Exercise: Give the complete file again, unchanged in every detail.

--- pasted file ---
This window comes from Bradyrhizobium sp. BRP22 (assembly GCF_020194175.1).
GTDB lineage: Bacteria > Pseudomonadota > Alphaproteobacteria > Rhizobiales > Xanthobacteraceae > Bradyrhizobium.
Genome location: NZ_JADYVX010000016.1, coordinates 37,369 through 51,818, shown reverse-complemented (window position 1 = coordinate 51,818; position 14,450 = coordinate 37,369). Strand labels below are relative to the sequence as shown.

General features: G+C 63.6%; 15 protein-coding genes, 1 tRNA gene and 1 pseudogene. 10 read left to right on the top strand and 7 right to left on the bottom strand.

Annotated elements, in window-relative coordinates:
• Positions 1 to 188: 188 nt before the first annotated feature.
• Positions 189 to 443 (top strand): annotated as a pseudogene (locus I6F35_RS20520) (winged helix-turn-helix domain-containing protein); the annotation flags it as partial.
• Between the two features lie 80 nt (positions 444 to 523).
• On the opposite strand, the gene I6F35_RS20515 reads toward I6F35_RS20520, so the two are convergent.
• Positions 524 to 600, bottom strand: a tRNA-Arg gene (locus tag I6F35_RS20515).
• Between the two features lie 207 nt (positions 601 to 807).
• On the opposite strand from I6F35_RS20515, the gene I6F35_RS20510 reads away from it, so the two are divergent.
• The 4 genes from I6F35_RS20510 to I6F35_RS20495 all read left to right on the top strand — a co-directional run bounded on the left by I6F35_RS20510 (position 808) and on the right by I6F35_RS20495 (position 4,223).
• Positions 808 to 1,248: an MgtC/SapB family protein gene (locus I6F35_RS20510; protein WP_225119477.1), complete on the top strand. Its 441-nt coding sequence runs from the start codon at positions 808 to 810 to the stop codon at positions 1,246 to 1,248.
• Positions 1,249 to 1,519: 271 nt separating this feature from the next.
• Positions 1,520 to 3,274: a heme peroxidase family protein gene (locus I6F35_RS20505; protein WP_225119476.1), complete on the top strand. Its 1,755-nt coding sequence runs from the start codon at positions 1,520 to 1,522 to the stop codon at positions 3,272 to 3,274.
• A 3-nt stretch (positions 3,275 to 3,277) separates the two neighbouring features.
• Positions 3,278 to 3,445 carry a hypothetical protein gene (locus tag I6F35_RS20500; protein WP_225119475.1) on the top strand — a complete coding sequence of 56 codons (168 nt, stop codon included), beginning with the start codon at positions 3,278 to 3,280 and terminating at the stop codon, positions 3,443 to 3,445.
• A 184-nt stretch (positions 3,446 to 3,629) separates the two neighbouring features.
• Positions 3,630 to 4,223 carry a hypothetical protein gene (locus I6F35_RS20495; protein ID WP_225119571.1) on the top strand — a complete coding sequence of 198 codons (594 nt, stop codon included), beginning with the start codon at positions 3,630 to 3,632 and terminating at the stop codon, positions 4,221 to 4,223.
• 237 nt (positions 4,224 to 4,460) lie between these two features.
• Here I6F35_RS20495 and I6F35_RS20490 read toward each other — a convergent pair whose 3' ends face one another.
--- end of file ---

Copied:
This window comes from Bradyrhizobium sp. BRP22 (assembly GCF_020194175.1).
GTDB lineage: Bacteria > Pseudomonadota > Alphaproteobacteria > Rhizobiales > Xanthobacteraceae > Bradyrhizobium.
Genome location: NZ_JADYVX010000016.1, coordinates 37,369 through 51,818, shown reverse-complemented (window position 1 = coordinate 51,818; position 14,450 = coordinate 37,369). Strand labels below are relative to the sequence as shown.

General features: G+C 63.6%; 15 protein-coding genes, 1 tRNA gene and 1 pseudogene. 10 read left to right on the top strand and 7 right to left on the bottom strand.

Annotated elements, in window-relative coordinates:
• Positions 1 to 188: 188 nt before the first annotated feature.
• Positions 189 to 443 (top strand): annotated as a pseudogene (locus I6F35_RS20520) (winged helix-turn-helix domain-containing protein); the annotation flags it as partial.
• Between the two features lie 80 nt (positions 444 to 523).
• On the opposite strand, the gene I6F35_RS20515 reads toward I6F35_RS20520, so the two are convergent.
• Positions 524 to 600, bottom strand: a tRNA-Arg gene (locus tag I6F35_RS20515).
• Between the two features lie 207 nt (positions 601 to 807).
• On the opposite strand from I6F35_RS20515, the gene I6F35_RS20510 reads away from it, so the two are divergent.
• The 4 genes from I6F35_RS20510 to I6F35_RS20495 all read left to right on the top strand — a co-directional run bounded on the left by I6F35_RS20510 (position 808) and on the right by I6F35_RS20495 (position 4,223).
• Positions 808 to 1,248: an MgtC/SapB family protein gene (locus I6F35_RS20510; protein WP_225119477.1), complete on the top strand. Its 441-nt coding sequence runs from the start codon at positions 808 to 810 to the stop codon at positions 1,246 to 1,248.
• Positions 1,249 to 1,519: 271 nt separating this feature from the next.
• Positions 1,520 to 3,274: a heme peroxidase family protein gene (locus I6F35_RS20505; protein WP_225119476.1), complete on the top strand. Its 1,755-nt coding sequence runs from the start codon at positions 1,520 to 1,522 to the stop codon at positions 3,272 to 3,274.
• A 3-nt stretch (positions 3,275 to 3,277) separates the two neighbouring features.
• Positions 3,278 to 3,445 carry a hypothetical protein gene (locus tag I6F35_RS20500; protein WP_225119475.1) on the top strand — a complete coding sequence of 56 codons (168 nt, stop codon included), beginning with the start codon at positions 3,278 to 3,280 and terminating at the stop codon, positions 3,443 to 3,445.
• A 184-nt stretch (positions 3,446 to 3,629) separates the two neighbouring features.
• Positions 3,630 to 4,223 carry a hypothetical protein gene (locus I6F35_RS20495; protein ID WP_225119571.1) on the top strand — a complete coding sequence of 198 codons (594 nt, stop codon included), beginning with the start codon at positions 3,630 to 3,632 and terminating at the stop codon, positions 4,221 to 4,223.
• 237 nt (positions 4,224 to 4,460) lie between these two features.
• Here I6F35_RS20495 and I6F35_RS20490 read toward each other — a convergent pair whose 3' ends face one another.